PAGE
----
• John Kenneth Galbraith used to talk about how few battles there were for corporate control. Then, Mike Milken figured out various ways to fund takeovers.

    This change certainly drove up profits, but it mostly seemed to transfer money from workers to insiders, and it encouraged Cash in Quick behavior: leverage up. Is the median American better off because of Milken’s Revolution? Maybe, maybe not? The reality doesn’t seem as obvious to me as your theory predicts.

  • IVV

    I think an important consideration is the distribution of managerial talent vs. distribution of capital. If we have a model in which anyone with the talent can raid and create efficiencies that result in change in ownership of companies regardless of the distribution of capital, then yes, unfettered competition works well.

    However, if capital trumps talent, then only through control of capital can a company be taken, and there will be shuffling of the top ranks, but the income inequality will remain and be required.

  • nw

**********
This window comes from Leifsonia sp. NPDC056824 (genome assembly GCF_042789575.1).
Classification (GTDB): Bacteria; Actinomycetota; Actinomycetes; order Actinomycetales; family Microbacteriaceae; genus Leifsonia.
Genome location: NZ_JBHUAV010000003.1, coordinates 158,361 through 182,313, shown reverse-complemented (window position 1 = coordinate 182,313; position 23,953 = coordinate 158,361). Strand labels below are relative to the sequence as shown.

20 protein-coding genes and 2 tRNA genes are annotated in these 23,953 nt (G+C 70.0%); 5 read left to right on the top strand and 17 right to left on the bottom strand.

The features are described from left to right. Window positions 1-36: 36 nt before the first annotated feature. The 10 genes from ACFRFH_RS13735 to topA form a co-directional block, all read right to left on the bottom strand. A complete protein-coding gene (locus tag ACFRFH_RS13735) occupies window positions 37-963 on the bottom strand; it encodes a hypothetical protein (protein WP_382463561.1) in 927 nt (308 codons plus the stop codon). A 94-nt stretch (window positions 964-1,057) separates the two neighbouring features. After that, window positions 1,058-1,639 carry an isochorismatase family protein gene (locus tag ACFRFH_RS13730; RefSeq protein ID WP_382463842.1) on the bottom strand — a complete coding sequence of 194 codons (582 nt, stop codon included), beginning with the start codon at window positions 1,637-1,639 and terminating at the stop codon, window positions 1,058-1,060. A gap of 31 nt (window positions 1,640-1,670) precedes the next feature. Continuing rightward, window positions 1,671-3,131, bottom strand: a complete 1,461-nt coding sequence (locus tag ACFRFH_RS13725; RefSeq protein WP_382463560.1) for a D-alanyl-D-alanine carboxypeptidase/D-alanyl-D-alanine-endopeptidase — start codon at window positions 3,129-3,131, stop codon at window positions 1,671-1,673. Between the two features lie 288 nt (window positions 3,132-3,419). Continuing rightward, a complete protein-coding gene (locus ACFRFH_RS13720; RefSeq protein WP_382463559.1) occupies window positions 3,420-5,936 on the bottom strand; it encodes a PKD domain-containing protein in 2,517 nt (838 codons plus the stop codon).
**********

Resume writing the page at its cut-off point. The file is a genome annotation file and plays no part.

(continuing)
Off topic. This comes from the same blog you cited in “Who Beats What”:

    Although this is off-topic, I’ll reach to connect it to the material in this post.

    We’re are poorer because people are more productive working for free. As our social capital (Robert Putnam) erodes, people are demanding money for work performed for free in the past.

    • I think very much on topic, and an excellent commentary.

      What rich people have done is compel other people to not work for free and extract a portion of the value-added that they have produced.

      When you liquidate the social capital that has been built up, the few who liquidate it can become wealthy, but everyone else becomes poorer, and then the safety-net of civil society provided by the social capital is gone.

      That is when the poor don’t just raid the rich, they eat them because the rich have left them with nothing else.

  • Working Teacher

    This can be turned around. For months Fox News blamed teachers and teacher unions for the problems of the economy and all the mindless watchers started to agree. The people wanted teachers to lose their right to collective bargaining and pensions. As you pointed out — wanting teachers to lose these things because you learned that you do not have them seems much more like envy than neutral efficiency analysis.